We received a letter in the mail a year and a half ago from our local library. It was a letter inviting my then-nine-year-old daughter to join the library’s Tween Council. My first thought was, “Am I even old enough to be the parent of a TWEEN?”
We have spent a lot of time pouring ourselves into our children and investing in their lives. So, with that foundation in place, maybe I shouldn’t have shudders running up and down my spine at the thought of having a tween. But, honestly, I kinda do.
The influence of the world seems really strong sometimes, especially with how easy it is for social media to infiltrate our homes. There is nothing new under the sun, apparently, but with modern technology, hand-held devices, and the Internet, it sure seems like there’s a lot of new stuff out there for parents in the 21st Century to have to deal with.
We have not said yes to the iPod yet, even though our oldest daughter has been saving her allowance for a long time, waiting for us to relent. At some point, with many limitations and boundaries in place, we will likely allow her to purchase one.
With new ways for worldly influences to seep into our homes, it is now more important than ever to cultivate family identity. As homeschoolers, we have a lot more time with our kids to do this, but there is no guarantee of safety just because we homeschool, and strong families never develop in a vacuum. Every family should be intentional about reaching their children’s hearts and cultivating a strong home culture.
“If we fill up our kids with love, perspective, and wisdom, when they navigate the culture at large, it does not impact them as much. Kids are prepared to respond to the world’s alternative offers,” says Marianne Miller in her book, The Gift of Enough.
What offers will the world make to our kids? Will they be looking for a better offer when that offer comes? Or, will they be so full and happy with their home life, that those offers won’t hold as much sway?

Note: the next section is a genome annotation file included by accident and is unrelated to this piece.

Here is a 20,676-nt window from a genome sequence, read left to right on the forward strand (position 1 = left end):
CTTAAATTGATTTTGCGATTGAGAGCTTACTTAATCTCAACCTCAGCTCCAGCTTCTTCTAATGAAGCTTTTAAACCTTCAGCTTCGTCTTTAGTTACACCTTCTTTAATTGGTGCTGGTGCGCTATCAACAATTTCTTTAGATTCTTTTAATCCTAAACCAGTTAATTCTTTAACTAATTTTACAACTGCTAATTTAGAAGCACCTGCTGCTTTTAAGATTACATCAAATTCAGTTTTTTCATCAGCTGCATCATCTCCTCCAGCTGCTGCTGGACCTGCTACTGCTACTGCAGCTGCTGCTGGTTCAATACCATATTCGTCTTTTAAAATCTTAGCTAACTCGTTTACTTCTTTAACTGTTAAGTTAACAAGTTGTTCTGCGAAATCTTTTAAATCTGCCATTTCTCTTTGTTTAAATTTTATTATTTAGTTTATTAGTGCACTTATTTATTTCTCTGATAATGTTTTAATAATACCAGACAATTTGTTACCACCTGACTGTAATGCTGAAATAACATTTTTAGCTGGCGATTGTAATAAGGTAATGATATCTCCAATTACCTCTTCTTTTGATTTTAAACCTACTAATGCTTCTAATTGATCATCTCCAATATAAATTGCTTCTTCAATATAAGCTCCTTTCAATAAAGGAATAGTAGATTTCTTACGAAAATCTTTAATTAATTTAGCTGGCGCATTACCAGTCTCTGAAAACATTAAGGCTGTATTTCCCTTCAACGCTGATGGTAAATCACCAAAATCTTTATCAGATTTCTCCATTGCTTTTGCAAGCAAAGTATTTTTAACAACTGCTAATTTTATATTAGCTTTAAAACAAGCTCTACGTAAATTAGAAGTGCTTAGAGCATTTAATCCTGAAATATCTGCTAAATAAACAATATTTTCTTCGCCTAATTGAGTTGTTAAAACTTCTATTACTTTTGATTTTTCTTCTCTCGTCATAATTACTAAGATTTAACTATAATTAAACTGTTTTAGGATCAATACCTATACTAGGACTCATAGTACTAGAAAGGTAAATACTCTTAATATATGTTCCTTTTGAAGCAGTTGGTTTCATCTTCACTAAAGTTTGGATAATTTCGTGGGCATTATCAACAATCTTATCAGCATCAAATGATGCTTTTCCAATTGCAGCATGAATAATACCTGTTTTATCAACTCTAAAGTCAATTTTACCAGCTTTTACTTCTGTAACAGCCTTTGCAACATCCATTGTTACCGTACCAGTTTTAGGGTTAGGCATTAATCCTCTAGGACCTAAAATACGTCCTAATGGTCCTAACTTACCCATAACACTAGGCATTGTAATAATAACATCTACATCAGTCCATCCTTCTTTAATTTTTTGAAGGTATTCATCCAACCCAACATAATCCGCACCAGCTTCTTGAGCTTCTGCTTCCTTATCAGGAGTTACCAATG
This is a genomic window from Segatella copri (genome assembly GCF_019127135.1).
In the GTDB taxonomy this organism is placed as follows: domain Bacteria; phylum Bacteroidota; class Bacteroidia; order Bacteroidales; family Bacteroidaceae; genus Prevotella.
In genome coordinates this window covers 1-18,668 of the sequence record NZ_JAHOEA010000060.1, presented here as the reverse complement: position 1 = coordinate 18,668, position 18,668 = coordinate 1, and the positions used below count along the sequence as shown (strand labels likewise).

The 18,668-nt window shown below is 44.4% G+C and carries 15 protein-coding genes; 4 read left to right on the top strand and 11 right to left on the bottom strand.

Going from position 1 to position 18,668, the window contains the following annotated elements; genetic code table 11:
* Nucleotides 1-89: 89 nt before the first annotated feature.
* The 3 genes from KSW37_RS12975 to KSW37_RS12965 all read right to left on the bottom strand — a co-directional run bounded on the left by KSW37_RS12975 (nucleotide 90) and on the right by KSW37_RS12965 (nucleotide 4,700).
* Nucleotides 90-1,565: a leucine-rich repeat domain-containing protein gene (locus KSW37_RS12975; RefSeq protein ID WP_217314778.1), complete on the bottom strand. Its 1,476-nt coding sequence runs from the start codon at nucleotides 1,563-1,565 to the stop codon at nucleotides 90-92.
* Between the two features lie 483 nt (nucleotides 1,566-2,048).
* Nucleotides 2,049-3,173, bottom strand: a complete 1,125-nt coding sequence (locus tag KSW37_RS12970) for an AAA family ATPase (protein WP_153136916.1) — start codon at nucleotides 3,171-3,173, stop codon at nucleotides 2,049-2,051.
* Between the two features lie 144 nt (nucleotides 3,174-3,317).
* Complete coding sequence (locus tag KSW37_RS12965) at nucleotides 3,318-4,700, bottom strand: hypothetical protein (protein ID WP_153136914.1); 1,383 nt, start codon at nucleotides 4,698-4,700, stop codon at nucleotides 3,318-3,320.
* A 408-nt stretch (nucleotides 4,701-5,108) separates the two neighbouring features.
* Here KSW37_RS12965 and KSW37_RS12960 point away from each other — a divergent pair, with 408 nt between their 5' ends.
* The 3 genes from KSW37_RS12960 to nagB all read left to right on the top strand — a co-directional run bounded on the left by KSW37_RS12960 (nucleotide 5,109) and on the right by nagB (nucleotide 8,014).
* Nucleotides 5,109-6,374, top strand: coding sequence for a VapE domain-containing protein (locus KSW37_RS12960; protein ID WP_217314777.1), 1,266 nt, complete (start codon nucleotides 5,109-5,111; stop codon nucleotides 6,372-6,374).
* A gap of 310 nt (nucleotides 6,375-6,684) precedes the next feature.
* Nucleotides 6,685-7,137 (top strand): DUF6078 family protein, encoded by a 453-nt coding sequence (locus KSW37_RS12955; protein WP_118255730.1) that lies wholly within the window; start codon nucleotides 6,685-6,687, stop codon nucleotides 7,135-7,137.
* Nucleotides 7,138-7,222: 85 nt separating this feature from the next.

I think there are three ways to make sure our home culture is strong.
1) Our kids should know that they are unconditionally loved. In The Gift of Enough Miller asks if our kids know that there is nothing they can do, or not do, to make us love them more or less. They should know that they are precious and valued for who they are, and loved just as they are. No exceptions. Our homes should be a place of refuge. It won’t be that for our kids if they think our love is conditional.
2) Our kids should be given a moral anchor. We should lead our kids to an understanding of truth. Again, as homeschoolers, we have so many wonderful opportunities to do this every day at home.
3) We should be purposeful about making positive memories with our kids. When families make time to play together and enjoy each other’s company, they forge strong family bonds. In times of crisis, if kids feel close to their parents, they will open up to their parents and seek their counsel.
I have known families who have read a lot of scriptures to their kids and done a lot of family devotions, but the kids can’t wait to leave home. I wonder if things for those families had been different had they spent more time having fun with each other. Those kids know truth, but they don’t care to listen to their parents because they don’t feel close to them.
It seems like families who place high priority on having fun together, as well as teaching truth to their kids, are stronger.
So, is it more important to read the Bible to our kids or play games with them? Thankfully, those two things are not mutually exclusive! Both are important.
We have the power to create a culture at home that is significantly stronger than the one outside. We must keep our influence, or else our culture will inform our kids and tell them who they are. We do not have to surrender our family’s strong influence to culture, if our kids’ needs for security and significance are already met at home.
Families who pray together and play together stay together.